I have always been an advocate of Angola's deeper economic integration in the Southern African region and, consequently, of its closer economic relationship with South Africa, particularly in the context of the implementation of the SADC Trade Protocol (e.g. here, in Portuguese). This advocacy, however, was always generally received with some reluctance by some sectors in Angola mainly because, specially after the end of apartheid in South Africa, political relations between the two countries became extremely tense and volatile, to say the very least. And this was so despite many Angolans traveling regularly to South Africa, either for shopping or seeking education and medical care, with some acquiring property or settling permanently there.
The problem with Angolan-South African political and, therefore, economic and other formal relations, was rooted mainly on two basic factors:
On the Angolan side, there was resentment that South Africa had never acknowledged its debt of gratitude to Angola for the support it gave to the ANC during the fight against apartheid – Mandela had in fact publicly stated on one occasion that the battle of Kuito Kwanavale , which led to negotiations resulting in the retreat of the Cuban forces from Angola and the subsequent independence of Namibia, had been crucial for the end of apartheid in South Africa (as he put it, "Kuito Kwanavale was the turning point for the liberation of our continent and of my people from the scourge of apartheid"). However, this acknowledgement fell short of a formal “thank you” to the Angolan government.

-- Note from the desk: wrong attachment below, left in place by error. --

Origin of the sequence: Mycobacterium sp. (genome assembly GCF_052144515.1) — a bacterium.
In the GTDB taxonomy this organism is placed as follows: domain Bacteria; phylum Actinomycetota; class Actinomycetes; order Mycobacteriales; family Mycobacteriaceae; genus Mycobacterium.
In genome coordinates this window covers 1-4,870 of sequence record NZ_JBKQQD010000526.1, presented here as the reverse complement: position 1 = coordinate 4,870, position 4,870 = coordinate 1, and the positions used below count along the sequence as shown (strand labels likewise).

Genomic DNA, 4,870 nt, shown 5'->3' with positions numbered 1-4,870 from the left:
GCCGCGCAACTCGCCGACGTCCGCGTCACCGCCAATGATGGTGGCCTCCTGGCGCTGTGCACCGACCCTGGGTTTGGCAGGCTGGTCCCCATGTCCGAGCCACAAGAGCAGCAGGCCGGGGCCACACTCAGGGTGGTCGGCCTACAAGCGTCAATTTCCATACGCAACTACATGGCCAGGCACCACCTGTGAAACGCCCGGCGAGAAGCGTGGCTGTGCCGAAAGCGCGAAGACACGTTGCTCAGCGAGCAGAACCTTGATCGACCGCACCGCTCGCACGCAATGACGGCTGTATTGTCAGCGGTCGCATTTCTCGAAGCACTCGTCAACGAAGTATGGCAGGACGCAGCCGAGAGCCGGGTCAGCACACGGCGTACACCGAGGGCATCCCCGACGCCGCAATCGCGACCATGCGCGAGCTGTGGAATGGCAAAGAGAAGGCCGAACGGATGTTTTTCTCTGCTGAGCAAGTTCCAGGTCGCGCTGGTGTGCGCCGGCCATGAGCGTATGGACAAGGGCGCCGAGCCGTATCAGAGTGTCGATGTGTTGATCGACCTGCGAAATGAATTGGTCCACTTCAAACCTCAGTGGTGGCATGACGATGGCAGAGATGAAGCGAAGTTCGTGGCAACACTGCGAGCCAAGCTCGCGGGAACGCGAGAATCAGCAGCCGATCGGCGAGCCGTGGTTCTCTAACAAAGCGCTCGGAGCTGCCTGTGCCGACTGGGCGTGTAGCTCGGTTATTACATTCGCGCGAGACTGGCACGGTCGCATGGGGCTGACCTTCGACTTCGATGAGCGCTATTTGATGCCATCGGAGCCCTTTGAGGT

There was also the nagging issue of the support UNITA had received from South Africa, during and after the apartheid years – Zuma was actually “credited” as the only political leader to, at some point, have officially received Savimbi in his country.
In spite of some post-war military co-operation between the two countries’ armies, all that resentment was still being voiced by some in Luanda as recently as March this year when I traveled there from South Africa, where I was then temporarily based.
On the South African side, there was obviously the 'flipside' of the Angolan resentment for many reasons, but essentially because of the alleged ill-treatment dispensed by Jose’ Eduardo dos Santos to Thabo Mbeki while he was based in Luanda with the ANC delegation during the apartheid years (perhaps tellingly, in a famous letter Mbeki wrote to Zuma late last year about his forced resignation from the presidency, among the personalities he listed as having been privileged to interact with and referred to as “titans of our struggle” he mentioned Agostinho Neto, but not Eduardo dos Santos). Fortunately, this contentious issue seems to have been dissipated when both met at a SADC Heads of State meeting a year ago to discuss the Zimbabwean crisis.
I could only, therefore, feel relieved that Zuma’s just ended official visit to Angola – his first state visit since being elected South Africa’s President earlier this year, and during which he finally said the “thank you” expected for so long from the Angolan side – with an about 200 people-strong delegation comprised mostly of private entrepreneurs, finally heralded a new era in economic relations between the two regional giants. There is certainly much to be gained from this by both sides and certainly by the SADC region.